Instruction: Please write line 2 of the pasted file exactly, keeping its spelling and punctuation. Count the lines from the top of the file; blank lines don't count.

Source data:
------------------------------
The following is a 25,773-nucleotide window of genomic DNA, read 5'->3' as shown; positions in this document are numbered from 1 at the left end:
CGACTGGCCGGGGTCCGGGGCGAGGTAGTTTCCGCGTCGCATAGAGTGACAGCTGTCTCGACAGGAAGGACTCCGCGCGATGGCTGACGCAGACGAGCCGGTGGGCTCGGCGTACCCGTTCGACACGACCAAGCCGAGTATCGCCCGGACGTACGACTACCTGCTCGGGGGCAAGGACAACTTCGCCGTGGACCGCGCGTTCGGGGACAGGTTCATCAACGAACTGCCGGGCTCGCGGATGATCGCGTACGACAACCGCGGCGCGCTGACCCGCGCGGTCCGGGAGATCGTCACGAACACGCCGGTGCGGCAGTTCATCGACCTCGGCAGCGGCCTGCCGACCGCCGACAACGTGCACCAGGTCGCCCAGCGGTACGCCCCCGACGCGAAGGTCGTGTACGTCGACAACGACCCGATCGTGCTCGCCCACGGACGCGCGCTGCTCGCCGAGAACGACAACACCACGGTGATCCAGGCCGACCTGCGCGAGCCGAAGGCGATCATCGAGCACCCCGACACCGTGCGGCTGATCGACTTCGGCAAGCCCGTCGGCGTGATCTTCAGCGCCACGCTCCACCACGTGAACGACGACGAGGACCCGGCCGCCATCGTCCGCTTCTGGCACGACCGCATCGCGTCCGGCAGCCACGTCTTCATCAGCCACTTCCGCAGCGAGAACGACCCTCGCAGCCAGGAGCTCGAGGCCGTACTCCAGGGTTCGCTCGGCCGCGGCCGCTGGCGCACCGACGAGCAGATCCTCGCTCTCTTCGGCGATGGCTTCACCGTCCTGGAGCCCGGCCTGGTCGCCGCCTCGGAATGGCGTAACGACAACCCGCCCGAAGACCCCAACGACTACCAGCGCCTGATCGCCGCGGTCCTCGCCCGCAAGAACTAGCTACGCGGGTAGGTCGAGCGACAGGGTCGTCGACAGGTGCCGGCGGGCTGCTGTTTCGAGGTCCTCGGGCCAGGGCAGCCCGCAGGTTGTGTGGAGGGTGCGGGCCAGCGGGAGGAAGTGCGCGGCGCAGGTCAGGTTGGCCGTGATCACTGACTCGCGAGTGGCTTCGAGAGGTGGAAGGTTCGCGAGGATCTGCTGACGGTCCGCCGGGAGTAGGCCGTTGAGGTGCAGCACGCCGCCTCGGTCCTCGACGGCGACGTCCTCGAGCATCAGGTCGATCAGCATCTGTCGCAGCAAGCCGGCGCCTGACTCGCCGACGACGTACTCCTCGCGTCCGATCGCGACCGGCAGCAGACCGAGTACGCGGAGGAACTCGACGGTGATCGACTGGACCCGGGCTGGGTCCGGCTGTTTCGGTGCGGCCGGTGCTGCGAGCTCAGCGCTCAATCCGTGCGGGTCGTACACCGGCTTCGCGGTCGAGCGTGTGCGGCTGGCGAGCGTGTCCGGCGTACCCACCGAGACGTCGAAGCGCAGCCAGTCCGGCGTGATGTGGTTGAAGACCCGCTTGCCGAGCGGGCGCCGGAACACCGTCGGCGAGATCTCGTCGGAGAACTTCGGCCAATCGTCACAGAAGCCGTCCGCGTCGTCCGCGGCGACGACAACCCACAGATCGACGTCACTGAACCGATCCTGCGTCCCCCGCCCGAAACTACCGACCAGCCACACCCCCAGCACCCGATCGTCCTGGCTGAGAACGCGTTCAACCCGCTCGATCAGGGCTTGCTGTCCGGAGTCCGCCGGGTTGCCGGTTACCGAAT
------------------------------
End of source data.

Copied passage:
CGACTGGCCGGGGTCCGGGGCGAGGTAGTTTCCGCGTCGCATAGAGTGACAGCTGTCTCGACAGGAAGGACTCCGCGCGATGGCTGACGCAGACGAGCCGGTGGGCTCGGCGTACCCGTTCGACACGACCAAGCCGAGTATCGCCCGGACGTACGACTACCTGCTCGGGGGCAAGGACAACTTCGCCGTGGACCGCGCGTTCGGGGACAGGTTCATCAACGAACTGCCGGGCTCGCGGATGATCGCGTACGACAACCGCGGCGCGCTGACCCGCGCGGTCCGGGAGATCGTCACGAACACGCCGGTGCGGCAGTTCATCGACCTCGGCAGCGGCCTGCCGACCGCCGACAACGTGCACCAGGTCGCCCAGCGGTACGCCCCCGACGCGAAGGTCGTGTACGTCGACAACGACCCGATCGTGCTCGCCCACGGACGCGCGCTGCTCGCCGAGAACGACAACACCACGGTGATCCAGGCCGACCTGCGCGAGCCGAAGGCGATCATCGAGCACCCCGACACCGTGCGGCTGATCGACTTCGGCAAGCCCGTCGGCGTGATCTTCAGCGCCACGCTCCACCACGTGAACGACGACGAGGACCCGGCCGCCATCGTCCGCTTCTGGCACGACCGCATCGCGTCCGGCAGCCACGTCTTCATCAGCCACTTCCGCAGCGAGAACGACCCTCGCAGCCAGGAGCTCGAGGCCGTACTCCAGGGTTCGCTCGGCCGCGGCCGCTGGCGCACCGACGAGCAGATCCTCGCTCTCTTCGGCGATGGCTTCACCGTCCTGGAGCCCGGCCTGGTCGCCGCCTCGGAATGGCGTAACGACAACCCGCCCGAAGACCCCAACGACTACCAGCGCCTGATCGCCGCGGTCCTCGCCCGCAAGAACTAGCTACGCGGGTAGGTCGAGCGACAGGGTCGTCGACAGGTGCCGGCGGGCTGCTGTTTCGAGGTCCTCGGGCCAGGGCAGCCCGCAGGTTGTGTGGAGGGTGCGGGCCAGCGGGAGGAAGTGCGCGGCGCAGGTCAGGTTGGCCGTGATCACTGACTCGCGAGTGGCTTCGAGAGGTGGAAGGTTCGCGAGGATCTGCTGACGGTCCGCCGGGAGTAGGCCGTTGAGGTGCAGCACGCCGCCTCGGTCCTCGACGGCGACGTCCTCGAGCATCAGGTCGATCAGCATCTGTCGCAGCAAGCCGGCGCCTGACTCGCCGACGACGTACTCCTCGCGTCCGATCGCGACCGGCAGCAGACCGAGTACGCGGAGGAACTCGACGGTGATCGACTGGACCCGGGCTGGGTCCGGCTGTTTCGGTGCGGCCGGTGCTGCGAGCTCAGCGCTCAATCCGTGCGGGTCGTACACCGGCTTCGCGGTCGAGCGTGTGCGGCTGGCGAGCGTGTCCGGCGTACCCACCGAGACGTCGAAGCGCAGCCAGTCCGGCGTGATGTGGTTGAAGACCCGCTTGCCGAGCGGGCGCCGGAACACCGTCGGCGAGATCTCGTCGGAGAACTTCGGCCAATCGTCACAGAAGCCGTCCGCGTCGTCCGCGGCGACGACAACCCACAGATCGACGTCACTGAACCGATCCTGCGTCCCCCGCCCGAAACTACCGACCAGCCACACCCCCAGCACCCGATCGTCCTGGCTGAGAACGCGTTCAACCCGCTCGATCAGGGCTTGCTGTCCGGAGTCCGCCGGGTTGCCGGTTACCGAAT